Monday, February 29, 2016


Such a fortune to have found this Northern Saw-whet Owl roosting in dense vegetation along the Potter's Ravine trail in Oroville in February. Since assisting Julie with her telemetry study, I have gained a good search image and perspective of where to look for these owls wintering here. From my banding study we know that in fall many NSWO migrate through higher elevations and winter in foothill and valley habitats. With telemetry during the day we found them roosting on the ground, in shrubs, and 80' in the canopy of a tree. But almost always surrounded by dense vegetation during the day, which makes them extremely hard for us, and predators, to see. But, if you don't use telemetry there is still another way to find them. Songbirds dislike this formidable owl predator (even though NSWO primarily feed on rodents), and will make a real ruckus, often bringing in all of their friends, a mob of birds-in-the-hood.  It was only a pair of oak titmouse that alerted me, but I was on the search. Look what I found-you might have to click on the pic and zoom in.

In the center of this photo is a saw-whet peering out of the toyon
Here is a zoomed in view of the roosting saw-whet owl.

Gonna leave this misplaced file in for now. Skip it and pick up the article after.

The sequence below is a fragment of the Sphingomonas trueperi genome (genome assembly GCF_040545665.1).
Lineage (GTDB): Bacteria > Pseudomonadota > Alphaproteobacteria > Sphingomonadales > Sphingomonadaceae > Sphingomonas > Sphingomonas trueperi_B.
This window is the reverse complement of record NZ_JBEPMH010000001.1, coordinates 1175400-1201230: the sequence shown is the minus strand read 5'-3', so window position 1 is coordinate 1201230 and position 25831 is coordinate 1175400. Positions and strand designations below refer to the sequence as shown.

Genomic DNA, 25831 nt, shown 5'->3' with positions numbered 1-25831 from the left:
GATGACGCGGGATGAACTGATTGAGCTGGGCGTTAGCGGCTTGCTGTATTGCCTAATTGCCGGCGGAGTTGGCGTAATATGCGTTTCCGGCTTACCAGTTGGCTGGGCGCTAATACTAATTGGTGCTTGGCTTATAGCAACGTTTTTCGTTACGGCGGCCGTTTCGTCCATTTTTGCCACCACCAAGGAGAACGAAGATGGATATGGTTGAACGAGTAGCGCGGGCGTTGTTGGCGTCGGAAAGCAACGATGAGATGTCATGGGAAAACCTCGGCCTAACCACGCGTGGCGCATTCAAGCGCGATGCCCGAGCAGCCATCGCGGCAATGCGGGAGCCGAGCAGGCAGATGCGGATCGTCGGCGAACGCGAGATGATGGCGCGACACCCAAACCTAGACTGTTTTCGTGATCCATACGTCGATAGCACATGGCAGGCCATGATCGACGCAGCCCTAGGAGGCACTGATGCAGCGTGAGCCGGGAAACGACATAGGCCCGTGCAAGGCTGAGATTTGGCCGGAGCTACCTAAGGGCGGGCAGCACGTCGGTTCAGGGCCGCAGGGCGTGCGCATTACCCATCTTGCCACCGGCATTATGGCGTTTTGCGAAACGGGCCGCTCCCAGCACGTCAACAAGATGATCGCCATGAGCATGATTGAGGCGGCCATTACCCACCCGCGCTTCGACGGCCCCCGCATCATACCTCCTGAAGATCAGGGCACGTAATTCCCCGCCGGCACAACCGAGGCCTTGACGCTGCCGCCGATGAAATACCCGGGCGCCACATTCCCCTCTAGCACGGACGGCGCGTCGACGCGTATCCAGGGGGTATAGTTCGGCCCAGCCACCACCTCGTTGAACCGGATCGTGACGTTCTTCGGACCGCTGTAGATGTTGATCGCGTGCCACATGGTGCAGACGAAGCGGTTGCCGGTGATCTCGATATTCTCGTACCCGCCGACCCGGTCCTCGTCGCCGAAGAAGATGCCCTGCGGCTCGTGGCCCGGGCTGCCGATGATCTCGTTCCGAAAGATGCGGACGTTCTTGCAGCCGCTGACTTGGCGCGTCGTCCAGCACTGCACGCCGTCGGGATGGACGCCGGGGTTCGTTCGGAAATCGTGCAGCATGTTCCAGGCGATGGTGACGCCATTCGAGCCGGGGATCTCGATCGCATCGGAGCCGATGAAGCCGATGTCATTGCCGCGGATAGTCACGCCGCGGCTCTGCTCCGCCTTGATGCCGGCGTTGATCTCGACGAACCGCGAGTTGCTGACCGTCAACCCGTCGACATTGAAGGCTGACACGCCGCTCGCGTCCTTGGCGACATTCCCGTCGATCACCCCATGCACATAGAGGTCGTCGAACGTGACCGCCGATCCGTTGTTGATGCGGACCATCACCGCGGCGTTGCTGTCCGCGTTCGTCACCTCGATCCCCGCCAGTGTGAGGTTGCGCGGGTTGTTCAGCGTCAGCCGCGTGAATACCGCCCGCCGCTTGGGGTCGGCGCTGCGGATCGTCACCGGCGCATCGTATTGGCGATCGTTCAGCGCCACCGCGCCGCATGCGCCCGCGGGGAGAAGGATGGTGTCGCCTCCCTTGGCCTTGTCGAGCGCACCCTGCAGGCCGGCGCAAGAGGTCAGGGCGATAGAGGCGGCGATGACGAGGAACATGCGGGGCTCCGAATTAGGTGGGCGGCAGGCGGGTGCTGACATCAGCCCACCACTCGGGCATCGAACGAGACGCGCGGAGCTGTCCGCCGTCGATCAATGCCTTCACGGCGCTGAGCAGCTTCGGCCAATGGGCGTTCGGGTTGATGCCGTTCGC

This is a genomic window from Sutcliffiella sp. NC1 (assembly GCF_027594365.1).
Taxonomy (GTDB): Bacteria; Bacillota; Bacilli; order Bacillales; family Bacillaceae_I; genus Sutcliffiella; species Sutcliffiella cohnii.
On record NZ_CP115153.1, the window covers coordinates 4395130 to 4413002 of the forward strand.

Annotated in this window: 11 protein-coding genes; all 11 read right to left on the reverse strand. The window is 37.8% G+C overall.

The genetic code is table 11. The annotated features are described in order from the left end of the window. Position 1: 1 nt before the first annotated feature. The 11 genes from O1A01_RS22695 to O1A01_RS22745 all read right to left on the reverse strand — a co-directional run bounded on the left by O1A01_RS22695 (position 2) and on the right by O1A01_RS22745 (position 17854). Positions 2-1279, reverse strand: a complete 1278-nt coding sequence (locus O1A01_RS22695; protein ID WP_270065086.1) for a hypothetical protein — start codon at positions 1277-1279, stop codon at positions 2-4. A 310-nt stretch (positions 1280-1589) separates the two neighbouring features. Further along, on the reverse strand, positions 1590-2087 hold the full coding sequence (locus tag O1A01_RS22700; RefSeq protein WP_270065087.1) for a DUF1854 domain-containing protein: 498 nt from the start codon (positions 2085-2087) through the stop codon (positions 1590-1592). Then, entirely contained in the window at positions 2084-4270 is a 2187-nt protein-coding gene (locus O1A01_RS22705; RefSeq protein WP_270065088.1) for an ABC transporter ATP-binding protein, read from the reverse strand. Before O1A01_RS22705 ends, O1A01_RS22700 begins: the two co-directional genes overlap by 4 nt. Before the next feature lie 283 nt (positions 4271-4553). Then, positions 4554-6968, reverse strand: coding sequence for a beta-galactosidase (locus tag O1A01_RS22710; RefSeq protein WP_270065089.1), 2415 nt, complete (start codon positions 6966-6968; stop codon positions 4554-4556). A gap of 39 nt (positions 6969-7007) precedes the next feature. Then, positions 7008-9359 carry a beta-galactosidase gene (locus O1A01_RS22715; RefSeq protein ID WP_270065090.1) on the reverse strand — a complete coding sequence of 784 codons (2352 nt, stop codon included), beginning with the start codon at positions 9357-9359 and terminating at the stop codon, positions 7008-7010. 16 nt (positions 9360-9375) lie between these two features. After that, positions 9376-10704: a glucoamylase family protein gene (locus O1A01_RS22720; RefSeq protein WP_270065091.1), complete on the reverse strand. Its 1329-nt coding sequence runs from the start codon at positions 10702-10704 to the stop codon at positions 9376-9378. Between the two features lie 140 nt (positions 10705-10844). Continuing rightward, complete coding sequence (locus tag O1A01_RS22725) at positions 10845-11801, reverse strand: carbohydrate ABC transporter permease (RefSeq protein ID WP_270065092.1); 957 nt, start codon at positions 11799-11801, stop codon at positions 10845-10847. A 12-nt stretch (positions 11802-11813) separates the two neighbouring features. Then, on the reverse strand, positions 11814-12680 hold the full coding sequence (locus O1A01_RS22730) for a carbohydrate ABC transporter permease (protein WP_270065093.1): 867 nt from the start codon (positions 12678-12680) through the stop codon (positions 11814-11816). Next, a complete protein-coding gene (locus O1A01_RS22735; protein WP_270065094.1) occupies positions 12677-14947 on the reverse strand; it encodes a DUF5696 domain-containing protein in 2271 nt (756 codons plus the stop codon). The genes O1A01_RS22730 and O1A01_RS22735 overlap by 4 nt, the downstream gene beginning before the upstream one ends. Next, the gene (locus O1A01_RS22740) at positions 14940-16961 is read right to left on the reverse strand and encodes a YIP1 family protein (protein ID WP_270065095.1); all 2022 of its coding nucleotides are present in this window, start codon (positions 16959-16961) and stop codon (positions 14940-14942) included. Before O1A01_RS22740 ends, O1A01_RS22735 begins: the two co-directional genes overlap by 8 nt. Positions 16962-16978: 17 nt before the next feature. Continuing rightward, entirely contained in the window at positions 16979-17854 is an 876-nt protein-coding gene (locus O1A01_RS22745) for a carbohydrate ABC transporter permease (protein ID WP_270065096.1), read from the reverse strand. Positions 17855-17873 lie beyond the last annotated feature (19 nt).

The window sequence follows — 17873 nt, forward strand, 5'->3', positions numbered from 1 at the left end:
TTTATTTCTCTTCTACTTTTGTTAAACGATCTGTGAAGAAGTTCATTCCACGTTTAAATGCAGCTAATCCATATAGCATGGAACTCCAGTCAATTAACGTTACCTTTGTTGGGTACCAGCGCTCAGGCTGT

What we also know from banding is that the birds begin to migrate to their breeding grounds in March through April.  From there, we don't know where they go, but I suspect they are moving north and/or upslope to the Sierra Nevada/Cascade ranges.
See more about our wintering study on this blog, an example is here:


Our snow goose festival outing was a huge success with two Northern Saw-whet Owls captured in mist-nets. One bird had previously been banded by our team in October 2015 during fall migration, an indication that the bird was wintering on the Reserve property, and had so far survived the hardships of winter. All good news for this individual.
Happy Snow Goose Festival participants gather around
a saw-whet owl.
Our trip is always a quick sellout every year because many people have never seen these beautiful, common but cryptic owls.  Our team this year was me, Steve King, Sheila Frisk and Ken Sobon. Thanks team!